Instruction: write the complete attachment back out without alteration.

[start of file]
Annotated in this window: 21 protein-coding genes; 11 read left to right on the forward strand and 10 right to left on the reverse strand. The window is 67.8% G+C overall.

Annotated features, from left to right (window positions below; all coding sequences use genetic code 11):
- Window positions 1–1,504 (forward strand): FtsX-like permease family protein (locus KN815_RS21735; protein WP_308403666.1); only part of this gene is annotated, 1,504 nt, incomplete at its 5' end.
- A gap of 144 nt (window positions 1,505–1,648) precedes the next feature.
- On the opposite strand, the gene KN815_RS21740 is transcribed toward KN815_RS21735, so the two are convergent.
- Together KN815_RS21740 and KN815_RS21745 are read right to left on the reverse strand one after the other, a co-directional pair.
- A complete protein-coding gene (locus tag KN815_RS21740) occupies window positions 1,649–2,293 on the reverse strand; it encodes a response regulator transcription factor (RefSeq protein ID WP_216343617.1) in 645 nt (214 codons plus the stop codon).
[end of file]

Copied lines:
Annotated in this window: 21 protein-coding genes; 11 read left to right on the forward strand and 10 right to left on the reverse strand. The window is 67.8% G+C overall.

Annotated features, from left to right (window positions below; all coding sequences use genetic code 11):
- Window positions 1–1,504 (forward strand): FtsX-like permease family protein (locus KN815_RS21735; protein WP_308403666.1); only part of this gene is annotated, 1,504 nt, incomplete at its 5' end.
- A gap of 144 nt (window positions 1,505–1,648) precedes the next feature.
- On the opposite strand, the gene KN815_RS21740 is transcribed toward KN815_RS21735, so the two are convergent.
- Together KN815_RS21740 and KN815_RS21745 are read right to left on the reverse strand one after the other, a co-directional pair.
- A complete protein-coding gene (locus tag KN815_RS21740) occupies window positions 1,649–2,293 on the reverse strand; it encodes a response regulator transcription factor (RefSeq protein ID WP_216343617.1) in 645 nt (214 codons plus the stop codon).